In the middle of last month, the world once again witnessed a tech revolution – the release of yet another wildly anticipated iPhone. The 5S was said to offer countless improvements over its predecessors and enticed those who were waiting all year long to use that convenient phone upgrade to get their hands on the new toy everyone just couldn’t stop talking about. Given the considerable hype surrounding each of Apple’s recent iPhone launches, one is always left to wonder whether the changes being made are really that crucial to the device’s improved functionality.
For instance, the 5S boasts improved camera quality (a feature that didn’t seem to be problematic on previous models) and a stronger physical core, presumably to prevent the ease of inflicting damage. The claim from the American software giant – year in, year out – is that “this is an entirely new phone.” In all likelihood, this is last year’s phone with added shine, a slightly better camera, and, in truth, a suspect battery. It is fully unnecessary to even delve into the cost of a reliable insurance plan such as “Apple Care” or the definite impossibility of fixing seemingly minor damage to the screen without replacing the entire device. Oh, and don’t get me started on the iPhone 5c.
I never truly bought into the iPhone hype for a variety of reasons. Besides the shocking cost (usually $600 up front in addition to a $50 per month contract), the devices never really captured my attention with any alternative capabilities. There is no special appeal to an Apple product besides its aluminum casing and mirror-like display. For these “novel” elements, you shell out thousands of dollars on repairs even for minuscule exterior damage.
Instead, for mobile phone purposes, I’ve opted to side with Apple’s competitor – Microsoft. Windows Phones have recently gained popularity thanks to Nokia’s “Lumia” model that boasts having “the best mobile phone camera.” Being an owner of exactly this device, I cannot disagree. Having been surrounded by iPhone users for years, I can confidently say that the Lumia does everything and more than what any Apple device slyly advertises. Seamless connectivity, a slick Windows 8 interface, and a variety of social media channels make the Lumia a joy to use. Most importantly, it opens the eyes of those blinded by Apple’s shiny, fragile displays and silences the chatter surrounding the “Genius Bar” – all for good reason.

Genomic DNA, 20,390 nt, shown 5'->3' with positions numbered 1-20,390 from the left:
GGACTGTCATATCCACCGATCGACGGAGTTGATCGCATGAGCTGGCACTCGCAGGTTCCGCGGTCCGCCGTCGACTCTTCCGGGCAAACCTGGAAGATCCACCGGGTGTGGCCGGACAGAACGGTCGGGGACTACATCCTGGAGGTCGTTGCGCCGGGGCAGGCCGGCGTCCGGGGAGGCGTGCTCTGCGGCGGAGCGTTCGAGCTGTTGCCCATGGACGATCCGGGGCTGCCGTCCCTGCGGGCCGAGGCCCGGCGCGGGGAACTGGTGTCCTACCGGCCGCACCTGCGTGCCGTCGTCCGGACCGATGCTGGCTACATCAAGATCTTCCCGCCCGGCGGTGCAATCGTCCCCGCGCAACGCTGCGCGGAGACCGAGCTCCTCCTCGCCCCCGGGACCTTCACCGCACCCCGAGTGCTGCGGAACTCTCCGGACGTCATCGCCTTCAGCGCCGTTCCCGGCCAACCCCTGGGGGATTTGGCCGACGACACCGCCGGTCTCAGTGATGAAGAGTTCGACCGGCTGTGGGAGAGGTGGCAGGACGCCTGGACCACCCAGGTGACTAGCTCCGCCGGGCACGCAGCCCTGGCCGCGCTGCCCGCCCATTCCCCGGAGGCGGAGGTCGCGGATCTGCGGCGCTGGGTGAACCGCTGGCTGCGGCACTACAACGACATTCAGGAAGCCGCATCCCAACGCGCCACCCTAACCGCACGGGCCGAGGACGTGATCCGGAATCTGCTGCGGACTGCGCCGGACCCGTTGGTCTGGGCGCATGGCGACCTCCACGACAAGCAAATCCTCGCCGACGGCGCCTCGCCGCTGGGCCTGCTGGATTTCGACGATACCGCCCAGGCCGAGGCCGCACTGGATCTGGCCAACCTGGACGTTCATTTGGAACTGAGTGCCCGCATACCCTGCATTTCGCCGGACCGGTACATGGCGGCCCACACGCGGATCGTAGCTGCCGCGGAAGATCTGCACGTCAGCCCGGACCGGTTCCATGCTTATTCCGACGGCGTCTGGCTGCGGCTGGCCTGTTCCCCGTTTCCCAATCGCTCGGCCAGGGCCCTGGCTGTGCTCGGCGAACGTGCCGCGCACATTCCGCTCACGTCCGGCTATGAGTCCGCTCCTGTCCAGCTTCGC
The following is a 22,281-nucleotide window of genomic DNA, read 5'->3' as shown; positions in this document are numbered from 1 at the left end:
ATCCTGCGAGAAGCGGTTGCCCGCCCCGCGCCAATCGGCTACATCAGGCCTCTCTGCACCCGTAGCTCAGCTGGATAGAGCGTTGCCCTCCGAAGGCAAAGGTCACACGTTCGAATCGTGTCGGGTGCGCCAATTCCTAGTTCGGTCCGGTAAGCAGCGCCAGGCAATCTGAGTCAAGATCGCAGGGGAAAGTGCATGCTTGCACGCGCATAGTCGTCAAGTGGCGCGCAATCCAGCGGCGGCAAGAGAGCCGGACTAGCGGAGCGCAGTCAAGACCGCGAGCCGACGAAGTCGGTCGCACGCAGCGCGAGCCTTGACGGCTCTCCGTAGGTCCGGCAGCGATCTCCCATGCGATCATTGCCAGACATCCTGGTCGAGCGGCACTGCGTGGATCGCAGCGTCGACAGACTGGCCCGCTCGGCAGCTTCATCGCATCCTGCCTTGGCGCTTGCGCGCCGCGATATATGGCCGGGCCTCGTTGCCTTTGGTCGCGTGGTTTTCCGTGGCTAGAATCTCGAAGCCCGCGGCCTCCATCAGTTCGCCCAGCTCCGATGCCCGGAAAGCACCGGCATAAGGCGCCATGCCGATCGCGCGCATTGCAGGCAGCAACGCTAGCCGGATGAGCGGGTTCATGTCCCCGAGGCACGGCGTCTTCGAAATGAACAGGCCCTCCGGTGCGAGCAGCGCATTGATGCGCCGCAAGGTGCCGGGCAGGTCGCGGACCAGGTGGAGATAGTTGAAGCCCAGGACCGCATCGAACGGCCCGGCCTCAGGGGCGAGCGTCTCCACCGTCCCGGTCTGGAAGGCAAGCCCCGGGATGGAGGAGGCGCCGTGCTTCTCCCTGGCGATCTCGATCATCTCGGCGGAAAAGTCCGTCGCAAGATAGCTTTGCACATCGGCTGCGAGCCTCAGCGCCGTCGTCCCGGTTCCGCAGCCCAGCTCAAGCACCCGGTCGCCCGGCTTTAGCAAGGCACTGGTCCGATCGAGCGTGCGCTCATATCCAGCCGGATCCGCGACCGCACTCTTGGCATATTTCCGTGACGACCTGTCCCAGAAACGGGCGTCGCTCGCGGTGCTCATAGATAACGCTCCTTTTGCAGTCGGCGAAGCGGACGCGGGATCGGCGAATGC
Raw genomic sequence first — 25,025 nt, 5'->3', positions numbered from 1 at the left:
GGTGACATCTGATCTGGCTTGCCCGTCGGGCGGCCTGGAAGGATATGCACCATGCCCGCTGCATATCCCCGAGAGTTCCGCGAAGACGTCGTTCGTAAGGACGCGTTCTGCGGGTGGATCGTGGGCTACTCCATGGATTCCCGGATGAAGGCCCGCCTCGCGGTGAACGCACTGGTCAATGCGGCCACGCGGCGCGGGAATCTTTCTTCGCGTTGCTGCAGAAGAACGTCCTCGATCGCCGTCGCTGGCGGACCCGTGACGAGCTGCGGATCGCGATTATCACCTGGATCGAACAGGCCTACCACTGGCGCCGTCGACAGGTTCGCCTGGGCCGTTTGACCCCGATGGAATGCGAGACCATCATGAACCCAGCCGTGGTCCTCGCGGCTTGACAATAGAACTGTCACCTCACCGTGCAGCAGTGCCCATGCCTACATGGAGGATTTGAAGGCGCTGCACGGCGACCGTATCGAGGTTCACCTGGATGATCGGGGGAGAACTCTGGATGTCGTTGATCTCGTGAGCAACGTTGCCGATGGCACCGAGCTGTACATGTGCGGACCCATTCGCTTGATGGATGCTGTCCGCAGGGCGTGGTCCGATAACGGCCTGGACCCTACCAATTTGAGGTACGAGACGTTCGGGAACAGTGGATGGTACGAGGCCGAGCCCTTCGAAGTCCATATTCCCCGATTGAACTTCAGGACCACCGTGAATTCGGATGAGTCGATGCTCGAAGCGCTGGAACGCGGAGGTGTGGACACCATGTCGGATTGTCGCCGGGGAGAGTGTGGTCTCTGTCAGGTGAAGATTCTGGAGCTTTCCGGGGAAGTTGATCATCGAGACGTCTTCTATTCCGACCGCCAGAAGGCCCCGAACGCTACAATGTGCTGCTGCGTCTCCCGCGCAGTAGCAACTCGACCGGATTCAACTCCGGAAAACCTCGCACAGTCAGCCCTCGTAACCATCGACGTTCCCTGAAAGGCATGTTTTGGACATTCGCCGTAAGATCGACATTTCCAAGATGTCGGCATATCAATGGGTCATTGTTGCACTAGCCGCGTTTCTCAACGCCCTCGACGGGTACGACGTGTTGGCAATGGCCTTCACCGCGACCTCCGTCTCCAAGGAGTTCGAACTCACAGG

This is my personal opinion, as a non-iPhone user. I would love to hear some of your thoughts on the subject!
Well everyone, I am very happy to announce that the best month of the year has rolled in. Yes, with the arrival of October. Halloween is also on its way, and college students everywhere will soon be getting prepared for their own holiday adventures. Are you not sure about what to wear? Or how much holiday spirit to show? This list will walk you through all the do’s and don’ts of Halloween scares!
DON’T buy a fancy, pre-made costume. Who in their right mind would spend money on an overpriced costume when there are so many awesome DIY Halloween costumes!? Believe me, the extra appeal probably isn’t worth the cost and the discomfort.
DO take the time to make your own costume. In the long run, making the costume will cost infinitely less than buying one, and it really won’t take too much time at all! Of course, if you need any ideas for costumes, just head over to 201 Halloween Costumes: Easy, Fast, Cheap!
DO decorate your dorm room/apartment for the holiday. It’ll make your room a little more unique, and holiday decorations always help to cheer up students!
DON’T go overboard. I can’t even begin to explain how weird it is to walk into someone’s room only to find that it’s been changed into a haunted house. I’ll tell you something, there’s absolutely no way I’d fall asleep with a Freddy Krueger manikin at the foot of my bed.
DO bake pumpkin donuts….they’re absolutely delicious. Or, for those of age, try one of these spiked apple cider cocktails!
DO make sure you spend time with your friends watching a lot of horror movies. Or, if you’re not into scary movies, at least try to watch Charlie Brown and the Great Pumpkin. These are fantastic holiday traditions, and it gives a great excuse to eat a lot of pumpkin flavored baked goods.
DON’T forget that many professors schedule exams during the week of Halloween. As much of a buzz kill as this can be, it’s still a fact of life. Just try not to forget about your grades.
Most importantly, have fun! Halloween is always a great holiday in college. Whatever you want to dress as, and however you want to decorate your dorm, don’t forget to go out and have a great night. For more ideas on recipes, costumes and decor, visit our Halloween Pin Board. Happy Halloween!
It’s the most wonderful time of the year- College Football Season! Sure we all love a good rivalry and a hard fought game, but we are talking about the real show. The game before the game. You guessed it: tailgating. According to Google, tailgating is an informal meal served from the back of a vehicle. For anyone who has actually been to a proper tailgate, you know it’s so much more than an open trunk and some food. It’s a place where college students, alumni and bandwagon fans alike can gather and celebrate. For some college football fans, it’s more like a religious experience. But there are certain unofficial rules that one must follow to have a good tailgating experience.